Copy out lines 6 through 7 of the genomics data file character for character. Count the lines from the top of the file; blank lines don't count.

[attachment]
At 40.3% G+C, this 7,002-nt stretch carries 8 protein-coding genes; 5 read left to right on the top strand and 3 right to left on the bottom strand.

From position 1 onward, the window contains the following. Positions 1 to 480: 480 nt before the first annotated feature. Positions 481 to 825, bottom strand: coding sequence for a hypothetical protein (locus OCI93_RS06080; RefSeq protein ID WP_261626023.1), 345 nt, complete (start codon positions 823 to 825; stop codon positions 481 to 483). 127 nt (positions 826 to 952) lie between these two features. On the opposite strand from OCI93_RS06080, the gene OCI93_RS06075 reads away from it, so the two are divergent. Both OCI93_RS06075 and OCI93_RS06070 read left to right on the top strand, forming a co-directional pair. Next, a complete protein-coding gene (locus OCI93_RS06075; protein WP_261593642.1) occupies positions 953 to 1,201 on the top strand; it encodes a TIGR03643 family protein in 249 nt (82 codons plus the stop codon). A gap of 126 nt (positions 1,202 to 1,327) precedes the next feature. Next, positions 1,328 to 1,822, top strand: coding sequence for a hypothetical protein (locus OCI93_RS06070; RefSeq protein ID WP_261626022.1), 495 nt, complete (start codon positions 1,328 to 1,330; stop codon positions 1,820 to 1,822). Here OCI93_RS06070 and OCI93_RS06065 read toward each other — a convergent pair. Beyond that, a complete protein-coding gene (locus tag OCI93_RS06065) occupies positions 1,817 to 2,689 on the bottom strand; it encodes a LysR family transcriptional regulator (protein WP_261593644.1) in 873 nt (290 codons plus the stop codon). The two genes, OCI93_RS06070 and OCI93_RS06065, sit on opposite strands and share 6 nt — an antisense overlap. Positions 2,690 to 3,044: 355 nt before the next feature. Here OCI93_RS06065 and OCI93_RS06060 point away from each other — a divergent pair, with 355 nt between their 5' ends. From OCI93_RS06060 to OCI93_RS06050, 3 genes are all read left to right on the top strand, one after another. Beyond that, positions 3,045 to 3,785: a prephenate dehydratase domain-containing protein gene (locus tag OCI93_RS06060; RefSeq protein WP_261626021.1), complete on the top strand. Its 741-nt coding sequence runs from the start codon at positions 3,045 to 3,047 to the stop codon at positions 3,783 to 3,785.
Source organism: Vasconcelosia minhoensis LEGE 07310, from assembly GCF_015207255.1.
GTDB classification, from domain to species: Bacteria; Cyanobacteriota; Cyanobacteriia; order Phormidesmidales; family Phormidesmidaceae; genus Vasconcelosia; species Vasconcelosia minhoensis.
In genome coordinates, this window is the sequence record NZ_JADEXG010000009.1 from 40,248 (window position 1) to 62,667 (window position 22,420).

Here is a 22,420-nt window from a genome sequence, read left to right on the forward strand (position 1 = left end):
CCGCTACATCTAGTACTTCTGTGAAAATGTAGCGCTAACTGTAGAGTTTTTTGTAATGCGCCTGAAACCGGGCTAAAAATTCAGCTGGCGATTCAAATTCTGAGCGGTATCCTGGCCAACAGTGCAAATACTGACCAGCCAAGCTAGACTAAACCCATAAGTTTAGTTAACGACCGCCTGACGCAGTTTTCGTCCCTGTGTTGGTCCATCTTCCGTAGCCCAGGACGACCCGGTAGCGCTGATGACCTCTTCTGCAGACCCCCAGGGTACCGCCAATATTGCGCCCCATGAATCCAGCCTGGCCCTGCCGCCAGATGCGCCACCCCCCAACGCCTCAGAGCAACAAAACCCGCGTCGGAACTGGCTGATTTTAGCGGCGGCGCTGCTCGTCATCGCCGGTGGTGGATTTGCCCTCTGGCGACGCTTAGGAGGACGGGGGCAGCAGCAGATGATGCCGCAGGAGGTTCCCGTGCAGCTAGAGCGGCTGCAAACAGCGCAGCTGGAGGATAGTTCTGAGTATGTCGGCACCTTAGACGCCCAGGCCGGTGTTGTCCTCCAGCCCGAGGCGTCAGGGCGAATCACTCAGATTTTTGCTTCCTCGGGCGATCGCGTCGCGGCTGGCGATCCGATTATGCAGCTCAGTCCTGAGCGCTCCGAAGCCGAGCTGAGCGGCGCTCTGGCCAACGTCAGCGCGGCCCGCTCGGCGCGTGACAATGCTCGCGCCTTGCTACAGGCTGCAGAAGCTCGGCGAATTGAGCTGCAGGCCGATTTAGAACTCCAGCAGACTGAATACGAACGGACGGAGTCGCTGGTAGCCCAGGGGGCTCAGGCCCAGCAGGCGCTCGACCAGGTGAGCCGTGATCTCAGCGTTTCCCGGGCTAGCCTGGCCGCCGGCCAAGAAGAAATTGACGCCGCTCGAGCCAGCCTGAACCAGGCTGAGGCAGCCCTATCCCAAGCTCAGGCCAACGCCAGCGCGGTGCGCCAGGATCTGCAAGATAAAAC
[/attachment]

Here is a 22,420-nt window from a genome sequence, read left to right on the forward strand (position 1 = left end):
CCGCTACATCTAGTACTTCTGTGAAAATGTAGCGCTAACTGTAGAGTTTTTTGTAATGCGCCTGAAACCGGGCTAAAAATTCAGCTGGCGATTCAAATTCTGAGCGGTATCCTGGCCAACAGTGCAAATACTGACCAGCCAAGCTAGACTAAACCCATAAGTTTAGTTAACGACCGCCTGACGCAGTTTTCGTCCCTGTGTTGGTCCATCTTCCGTAGCCCAGGACGACCCGGTAGCGCTGATGACCTCTTCTGCAGACCCCCAGGGTACCGCCAATATTGCGCCCCATGAATCCAGCCTGGCCCTGCCGCCAGATGCGCCACCCCCCAACGCCTCAGAGCAACAAAACCCGCGTCGGAACTGGCTGATTTTAGCGGCGGCGCTGCTCGTCATCGCCGGTGGTGGATTTGCCCTCTGGCGACGCTTAGGAGGACGGGGGCAGCAGCAGATGATGCCGCAGGAGGTTCCCGTGCAGCTAGAGCGGCTGCAAACAGCGCAGCTGGAGGATAGTTCTGAGTATGTCGGCACCTTAGACGCCCAGGCCGGTGTTGTCCTCCAGCCCGAGGCGTCAGGGCGAATCACTCAGATTTTTGCTTCCTCGGGCGATCGCGTCGCGGCTGGCGATCCGATTATGCAGCTCAGTCCTGAGCGCTCCGAAGCCGAGCTGAGCGGCGCTCTGGCCAACGTCAGCGCGGCCCGCTCGGCGCGTGACAATGCTCGCGCCTTGCTACAGGCTGCAGAAGCTCGGCGAATTGAGCTGCAGGCCGATTTAGAACTCCAGCAGACTGAATACGAACGGACGGAGTCGCTGGTAGCCCAGGGGGCTCAGGCCCAGCAGGCGCTCGACCAGGTGAGCCGTGATCTCAGCGTTTCCCGGGCTAGCCTGGCCGCCGGCCAAGAAGAAATTGACGCCGCTCGAGCCAGCCTGAACCAGGCTGAGGCAGCCCTATCCCAAGCTCAGGCCAACGCCAGCGCGGTGCGCCAGGATCTGCAAGATAAAAC